Welcome to another installment of Fandible Interviews! Today I have an interview with Filamena Young of Machine Age Productions – which should be a familiar name around these parts by now after we’ve played Maschine Zeit and interviewed David Young, the other half of the primary Machine Age Productions crew, back in December. Filamena and David have been busy since last we heard from Machine Age: we’re in the final few days of their Kickstarter campaign for Apotheosis Drive X, a Fate based Mecha RPG.Â
1) In your own words, what is Apotheosis Drive X about?
Humanity. Easy, right? A game about giant robots is really about humanity, naturally? Okay. That needs a little more, doesnâ€™t it? So in ADX you are playing the pilots and support crew that manage and use these huge robot war machines in a time in Earthâ€™s future history just on the brink of war. Is war inevitable? Can you force peace with a gun in your hand? What is the point of piloting a machine of war except to advance war? How does war escalate, and how far will the technology of killing go before someone finds a way to create real peace? During character creation, youâ€™re asked, â€˜why is humanity worth saving?â€™ and your characterâ€™s answer is a big part of ADX.
2) What will fans of Mecha stories get out of ADX?
Giant robots? Thatâ€™s weak. Okay, so it depends on why you come to Giant Robots. If you want hit boxes and thousands of points of damage, than maybe you wonâ€™t get much out of ADX. But if you like sweeping sixty enemy robots off the map with one shot, we gotcha covered. If you like dramatic robot damage, we make use of Fateâ€™s system to give you awesome descriptive battle damage like â€˜one glowing eye left.â€™ Or â€˜torn off leg.â€™ Whatâ€™s more, Fate lets us do macro level robot combat, and micro level interpersonal drama at the same time. Do you know an enemy pilot to be a teenage boy fighting against his will? Then why not psych him out instead of shooting him down! ADX can do that. Do you want to hop out of your robot and stick thermite bombs to the other robots legs? Yep. You can do that. (We had it happen in playtesting.) Additionally, we use troupe style play, so youâ€™ll have your pilots, but if you want, you may also play a number of support characters, so the scenes between combats can be intense and varied, which is one of my favorite things in the Mecha genre. The drama. 😀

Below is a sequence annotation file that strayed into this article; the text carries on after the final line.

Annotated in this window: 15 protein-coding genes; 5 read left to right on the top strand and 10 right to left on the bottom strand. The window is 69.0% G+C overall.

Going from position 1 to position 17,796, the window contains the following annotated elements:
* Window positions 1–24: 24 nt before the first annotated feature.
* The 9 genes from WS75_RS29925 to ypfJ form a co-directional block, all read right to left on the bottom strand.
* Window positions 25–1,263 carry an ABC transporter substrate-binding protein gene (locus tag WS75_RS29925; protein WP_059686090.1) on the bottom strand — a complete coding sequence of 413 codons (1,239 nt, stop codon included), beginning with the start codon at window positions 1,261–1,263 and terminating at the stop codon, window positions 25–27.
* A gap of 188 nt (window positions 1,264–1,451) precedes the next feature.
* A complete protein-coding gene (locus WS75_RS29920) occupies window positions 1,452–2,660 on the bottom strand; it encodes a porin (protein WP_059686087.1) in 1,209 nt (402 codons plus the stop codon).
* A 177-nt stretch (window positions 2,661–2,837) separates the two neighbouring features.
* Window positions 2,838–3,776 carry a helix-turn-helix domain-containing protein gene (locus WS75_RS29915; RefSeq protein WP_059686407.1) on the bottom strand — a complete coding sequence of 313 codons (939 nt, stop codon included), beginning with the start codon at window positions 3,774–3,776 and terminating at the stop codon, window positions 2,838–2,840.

3) I’ve never watched/read a mecha/anime/manga! What will I get out of this game?
Ultimately, these are war stories. We follow some of the tropes of the Mecha genre, but thereâ€™s no required reading/watching to play the games. If you have a rough handle on the idea that war sucks, but sometimes people find it necessary, youâ€™re good to get started playing ADX. Â This is really war drama, itâ€™s just that robots are a little more fun than tanks.
4) ADX is built around Fate Core. What were the design challenges and benefits of working with an established system?